« AnkstesnisTęsti »
ART. IV.-1. The History of the Reign of Ferdinand
and Isabella the Catholic. By WILLIAM H. PRESCOTT, &c., &c. Boston. 1838. 3 vols. 8vo.
2. History of the Conquest of Mexico, with a Preliminary View of the Ancient Mexican Civilization and the Life of the Conqueror, Hernando Cortes. By WILLIAM H. PRESCOTT, &c., &c. New York. 1845. 3 vols. 8vo.
3. History of the Conquest of Peru, with a Preliminary View of the Civilization of the Incas. By WILLIAM H. PRESCOTT, &c., &c. New York. 1847. 2 vols. 8vo.
It is now more than eleven years since our accomplished and distinguished countryman, Mr. Prescott, appeared before the world as a writer of history. Within that period he has sent forth three independent historical works, which have found a wide circle of readers in the New World and the Old. His works have been translated into all the tongues of Europe, we think, which claim to be languages of literature; they have won for the author a brilliant renown, which few men attain to in their lifetime ; few, even, after their death. No American author has received such distinction from abroad. The most eminent learned societies of Europe have honored themselves by writing his name among their own distinguished historians. He has helped strengthen the common bond of all civilized nations, by writing books which all nations can read. Yet while he has received this attention and gained this renown, he has not found hitherto a philosophical critic to investigate his works carefully, confess the merits which are there, to point out the defects, if such there be, and coolly announce the value of these writings. Mr. Prescott has found eulogists on either continent; he has found, also, one critic, who adds to national bigotry the spirit of a cockney in literature; whose stand-point of criticism is the church of Bowbell; a man who degrades the lofty calling of a critic by the puerile vanities of a literary fop. I'he article we refer to would have disgraced any journal which pretended to common fairness. We often find articles in the minor journals of America, written in a little and narrow spirit, but remember nothing of the kind so little as the paper we speak of in the London Quarterly Review, No. CXXVII., Art. 1. We have waited long for some one free from national prejudice to come, with enlarged views of the duty of a historian, having suitable acquaintance with the philosophy of history, a competent knowledge of the subjects to be treated of, and enough of the spirit of Humanity, and carefully examine these works in all the light of modern philosophy. We have waited in vain ; and now, conscious of our own defects, knowing that every qualification above hinted may easily be denied us, we address ourselves to the work.
The department of history does not belong to our special study; it is, therefore, as a layman that we shall speak, not aspiring to pronounce the high cathedral judgment of a professor in that craft; the History, Literature, and General Development of the Spanish nation fall still less within the special range of the writer of this article. We are students of history only in common with all men who love liberal studies and pursue history only in the pauses from other toils. However, the remarkable phenomena offered by the Spanish nation in the fifteenth and sixteenth centuries long ago attracted our attention and study. Still, it is with reluctance we approach our task; had any of the able men whose business it more properly is, girded himself and applied to the work, we would have held our peace; but in the silence of such we feel constrained to speak.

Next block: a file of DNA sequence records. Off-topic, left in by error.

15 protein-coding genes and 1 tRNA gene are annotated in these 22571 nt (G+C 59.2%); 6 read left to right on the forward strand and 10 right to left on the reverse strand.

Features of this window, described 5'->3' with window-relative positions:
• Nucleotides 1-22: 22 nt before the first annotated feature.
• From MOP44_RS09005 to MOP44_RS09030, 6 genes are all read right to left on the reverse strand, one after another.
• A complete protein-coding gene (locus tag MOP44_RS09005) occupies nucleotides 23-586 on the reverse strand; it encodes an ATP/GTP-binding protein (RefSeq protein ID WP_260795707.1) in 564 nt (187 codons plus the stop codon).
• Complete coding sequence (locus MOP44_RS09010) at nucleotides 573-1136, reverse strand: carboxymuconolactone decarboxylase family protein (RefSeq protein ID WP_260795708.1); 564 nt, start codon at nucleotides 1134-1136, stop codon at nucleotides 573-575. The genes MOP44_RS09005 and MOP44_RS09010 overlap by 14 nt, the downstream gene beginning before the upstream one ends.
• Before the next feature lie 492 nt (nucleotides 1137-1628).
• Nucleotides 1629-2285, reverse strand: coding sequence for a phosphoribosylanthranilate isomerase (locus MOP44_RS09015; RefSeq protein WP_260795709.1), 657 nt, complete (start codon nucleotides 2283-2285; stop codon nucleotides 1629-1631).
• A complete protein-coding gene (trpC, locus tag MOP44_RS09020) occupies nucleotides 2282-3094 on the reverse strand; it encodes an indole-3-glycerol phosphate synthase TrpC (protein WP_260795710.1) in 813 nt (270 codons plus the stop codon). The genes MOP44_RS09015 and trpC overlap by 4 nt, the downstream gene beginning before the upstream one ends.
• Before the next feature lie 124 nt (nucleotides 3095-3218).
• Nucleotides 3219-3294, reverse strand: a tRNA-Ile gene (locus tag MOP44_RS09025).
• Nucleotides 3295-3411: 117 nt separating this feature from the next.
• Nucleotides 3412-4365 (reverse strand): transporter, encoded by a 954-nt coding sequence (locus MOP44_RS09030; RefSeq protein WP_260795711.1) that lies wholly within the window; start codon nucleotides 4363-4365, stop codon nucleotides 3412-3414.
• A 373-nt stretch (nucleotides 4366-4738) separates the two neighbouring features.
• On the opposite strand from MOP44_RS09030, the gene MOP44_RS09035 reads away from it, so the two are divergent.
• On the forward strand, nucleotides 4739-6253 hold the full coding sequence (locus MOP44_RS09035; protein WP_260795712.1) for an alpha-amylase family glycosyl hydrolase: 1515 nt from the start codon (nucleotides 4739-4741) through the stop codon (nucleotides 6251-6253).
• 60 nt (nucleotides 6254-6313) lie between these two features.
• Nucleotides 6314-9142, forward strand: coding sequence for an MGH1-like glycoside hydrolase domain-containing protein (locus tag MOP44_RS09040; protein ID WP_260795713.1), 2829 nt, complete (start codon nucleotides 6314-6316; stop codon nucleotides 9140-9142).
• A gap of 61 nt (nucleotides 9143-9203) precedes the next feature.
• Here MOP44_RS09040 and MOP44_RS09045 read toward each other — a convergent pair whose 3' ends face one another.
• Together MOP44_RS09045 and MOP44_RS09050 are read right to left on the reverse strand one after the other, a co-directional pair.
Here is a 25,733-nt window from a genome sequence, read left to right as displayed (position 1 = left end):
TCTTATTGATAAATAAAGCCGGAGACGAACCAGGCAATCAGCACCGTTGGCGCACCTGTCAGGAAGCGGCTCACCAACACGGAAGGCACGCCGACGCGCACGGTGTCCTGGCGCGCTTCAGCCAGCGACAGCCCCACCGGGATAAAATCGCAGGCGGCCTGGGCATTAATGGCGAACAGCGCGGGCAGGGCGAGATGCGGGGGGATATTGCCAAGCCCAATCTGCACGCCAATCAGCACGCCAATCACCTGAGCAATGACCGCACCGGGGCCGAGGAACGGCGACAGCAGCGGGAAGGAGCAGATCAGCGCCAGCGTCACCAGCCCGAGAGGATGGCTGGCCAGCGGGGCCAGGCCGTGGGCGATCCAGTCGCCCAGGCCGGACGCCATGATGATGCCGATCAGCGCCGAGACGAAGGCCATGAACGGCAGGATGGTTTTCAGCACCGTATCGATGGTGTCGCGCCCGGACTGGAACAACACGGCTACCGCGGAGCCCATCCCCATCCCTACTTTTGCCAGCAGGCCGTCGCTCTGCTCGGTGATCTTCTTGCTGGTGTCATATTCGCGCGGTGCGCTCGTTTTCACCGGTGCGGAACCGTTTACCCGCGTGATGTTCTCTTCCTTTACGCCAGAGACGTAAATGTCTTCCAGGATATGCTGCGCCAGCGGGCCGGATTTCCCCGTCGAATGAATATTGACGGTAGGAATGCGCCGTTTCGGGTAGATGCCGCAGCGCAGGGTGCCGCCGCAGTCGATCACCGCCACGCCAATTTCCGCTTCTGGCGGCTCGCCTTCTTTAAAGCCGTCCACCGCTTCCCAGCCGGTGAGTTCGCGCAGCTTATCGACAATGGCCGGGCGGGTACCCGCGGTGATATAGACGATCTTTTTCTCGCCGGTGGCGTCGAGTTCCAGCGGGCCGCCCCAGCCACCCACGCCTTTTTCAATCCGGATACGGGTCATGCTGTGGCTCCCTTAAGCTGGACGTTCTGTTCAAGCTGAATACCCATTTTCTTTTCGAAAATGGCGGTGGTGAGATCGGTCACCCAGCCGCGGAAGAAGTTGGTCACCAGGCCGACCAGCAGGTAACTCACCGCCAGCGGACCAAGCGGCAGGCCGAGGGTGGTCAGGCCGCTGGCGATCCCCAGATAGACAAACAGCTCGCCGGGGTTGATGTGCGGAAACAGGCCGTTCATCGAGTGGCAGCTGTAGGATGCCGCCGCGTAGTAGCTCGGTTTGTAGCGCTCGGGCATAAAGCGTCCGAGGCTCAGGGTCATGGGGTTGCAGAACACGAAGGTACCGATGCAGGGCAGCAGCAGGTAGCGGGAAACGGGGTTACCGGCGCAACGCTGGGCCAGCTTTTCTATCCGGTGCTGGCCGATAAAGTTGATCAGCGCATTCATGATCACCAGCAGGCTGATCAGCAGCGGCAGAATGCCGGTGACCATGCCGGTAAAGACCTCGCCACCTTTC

Before we proceed to examine the works of Mr. Prescott, let a word be said of the office and duty of an Historian- - to indicate the stand-point whence his books are to be looked upon. The writer of Annals, or of Chronicles, is to record events in the order in which they occur; he is not an Historian, but a Narrator; not an Architect, but a Lumberer, or Stonecutter of History. It does not necessarily belong to his calling to elaborate his materials into a regular and complete work of art, which shall fully and philosophically represent the Life of the nation he describes.
The Biographer is to give an idea of his hero, complete in all its parts, and perfect in each; to show how the world and the age with their manifold influences acted on the man, and he on his age and the world, and what they jointly produced. It is one thing to write the Memoirs or Annals of a man, and a matter quite different to write his Life. Mr. Lockhart has collected many memorials of Sir Walter Scott ; laboriously written annals, but the Life of Sir Walter he has by no means written. In telling what his hero suffered, did, and was, and how all was brought to pass, the Biographer must be a critic also, and tell what his hero ought to have been and have done. Hence comes the deeper interest and the more instructive character of a true Biography; Memoirs may entertain, but a Biography must instruct.
The Annalist of a nation or a man works mainly in an objective way, and his own character appears only in the selection or omission of events to record, in referring events to causes, or in deducing consequences from causes supposed to be in action. There is little which is personal in his work. On the other hand, the personality of the Biographer continually appears. The lumberer's character or the stonecutter's does not report itself in the oak or travertine of Saint Peter's, while the genius of the architect confronts you as you gaze upon his colossal work. Now as the less cannot of itself comprehend the greater, so a Biographer cannot directly, and of himself, comprehend a man nobler than himself. All the Oysters in the world would be incompetent to write the Life of a single Eagle. It is easy for a great man to understand the little man; impossible to be directly comprehended thereby. It is not hard to understand the position of a city, the mutual relation of its parts, when we look down thereon from a high tower. Now while this is so, by the advance of mankind in a few centuries, it comes to pass that a man of but common abilities, having the culture of his age, may stand on a higher platform than the man of genius occupied a short time before. In this way the Biography of a great man, which none of his contemporaries could undertake,